Skepticism was expressed by a federal judge about whether he can give Georgia Democrat Stacey Abrams the immediate right to begin raising and spending unlimited campaign contributions under Georgia law. Abrams was also called out for being in debt years ago, but now having a reported net worth of $3.17 million – and people want to know how that happened.
Fox News called out her net worth and posted a video with the description: ‘Outnumbered’ panelists discuss how activist and Georgia gubernatorial candidate Stacey Abrams went from being hundreds of thousands of dollars in debt to reporting a net worth of $3.17 million.
Back to the lawsuit – Mark Cohen, a U.S. District Judge, told a lawyer for Abrams’ gubernatorial campaign that she was asking him to rewrite state law to allow Abrams’ One Georgia committee to start taking money before the May 24 primary.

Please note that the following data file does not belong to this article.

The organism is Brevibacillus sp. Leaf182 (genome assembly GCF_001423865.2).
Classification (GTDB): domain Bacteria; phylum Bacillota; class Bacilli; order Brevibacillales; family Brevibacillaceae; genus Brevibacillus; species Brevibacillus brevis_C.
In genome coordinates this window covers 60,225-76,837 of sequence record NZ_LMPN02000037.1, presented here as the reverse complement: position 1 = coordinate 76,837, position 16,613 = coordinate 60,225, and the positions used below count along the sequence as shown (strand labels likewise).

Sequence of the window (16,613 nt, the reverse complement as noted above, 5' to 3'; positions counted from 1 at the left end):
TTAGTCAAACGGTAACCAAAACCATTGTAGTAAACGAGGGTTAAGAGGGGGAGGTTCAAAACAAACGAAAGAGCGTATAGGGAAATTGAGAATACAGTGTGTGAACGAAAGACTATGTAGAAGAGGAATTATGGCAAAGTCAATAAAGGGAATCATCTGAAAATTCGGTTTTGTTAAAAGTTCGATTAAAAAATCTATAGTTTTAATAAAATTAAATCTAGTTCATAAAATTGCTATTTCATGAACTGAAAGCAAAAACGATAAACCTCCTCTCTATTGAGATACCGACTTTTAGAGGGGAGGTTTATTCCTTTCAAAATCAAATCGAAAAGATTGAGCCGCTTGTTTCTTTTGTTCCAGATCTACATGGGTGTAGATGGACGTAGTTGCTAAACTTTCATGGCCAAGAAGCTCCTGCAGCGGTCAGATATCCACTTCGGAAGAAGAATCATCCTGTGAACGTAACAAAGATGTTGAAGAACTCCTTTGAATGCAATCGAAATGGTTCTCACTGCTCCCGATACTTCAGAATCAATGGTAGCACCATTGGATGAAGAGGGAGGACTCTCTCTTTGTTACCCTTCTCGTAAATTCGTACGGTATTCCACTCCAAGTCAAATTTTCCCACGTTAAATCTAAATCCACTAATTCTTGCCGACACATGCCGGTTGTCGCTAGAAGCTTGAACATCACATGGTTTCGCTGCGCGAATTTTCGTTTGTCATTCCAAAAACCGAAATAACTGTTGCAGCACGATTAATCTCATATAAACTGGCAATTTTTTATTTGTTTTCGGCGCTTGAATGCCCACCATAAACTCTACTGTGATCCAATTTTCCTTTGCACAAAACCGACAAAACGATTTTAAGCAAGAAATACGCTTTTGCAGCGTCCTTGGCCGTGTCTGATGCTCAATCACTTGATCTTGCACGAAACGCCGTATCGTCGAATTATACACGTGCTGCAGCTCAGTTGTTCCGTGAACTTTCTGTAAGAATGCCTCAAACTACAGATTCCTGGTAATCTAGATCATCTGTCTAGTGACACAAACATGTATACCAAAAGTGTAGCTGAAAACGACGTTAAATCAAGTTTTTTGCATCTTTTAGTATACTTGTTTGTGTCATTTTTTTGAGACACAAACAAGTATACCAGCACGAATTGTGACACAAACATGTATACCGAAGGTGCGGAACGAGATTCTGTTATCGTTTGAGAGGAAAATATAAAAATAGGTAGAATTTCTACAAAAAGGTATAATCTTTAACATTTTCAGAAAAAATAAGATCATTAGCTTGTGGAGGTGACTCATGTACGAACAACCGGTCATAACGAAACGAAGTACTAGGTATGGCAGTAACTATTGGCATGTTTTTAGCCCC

During a hearing in Atlanta, Cohen told lawyer Joyce Lewis: “The remedy you’re asking me to do, I’m uncomfortable with, because you’re asking me to rewrite the statute,” said a report.
As suggested by Cohen, it would have “made more sense” if Abrams had demanded that the judge shut down the ability of incumbent Gov. Brian Kemp’s committee to raise money.
The judge asked: “Why are you not asking me to shut down Kemp’s leadership committee?” And Cohen answered that he would rule on Abrams’ request for an emergency order by the end of the week.
In a challenge from Kemp’s Republican primary rival David Perdue, Cohen ordered in February Kemp’s committee not to spend any money in the Republican primary. He said that because Perdue isn’t allowed a similar committee, such spending would give Kemp an unfair advantage against the former U.S. senator.
However, Cohen didn’t block Kemp’s committee from taking in money. This ruling is temporary, while Perdue’s lawsuit challenges Kemp’s committee as unconstitutional, and Kemp is appealing the ruling.
Abrams also says, just like Perdue, that the new kind of fundraising committee created by Georgia lawmakers last year is unconstitutional.
This so-called leadership committee allows certain people and groups to accept unlimited contributions. Giving to regular candidate committees is limited to $7,600 apiece for the primary and general elections and $4,500 for any runoff election.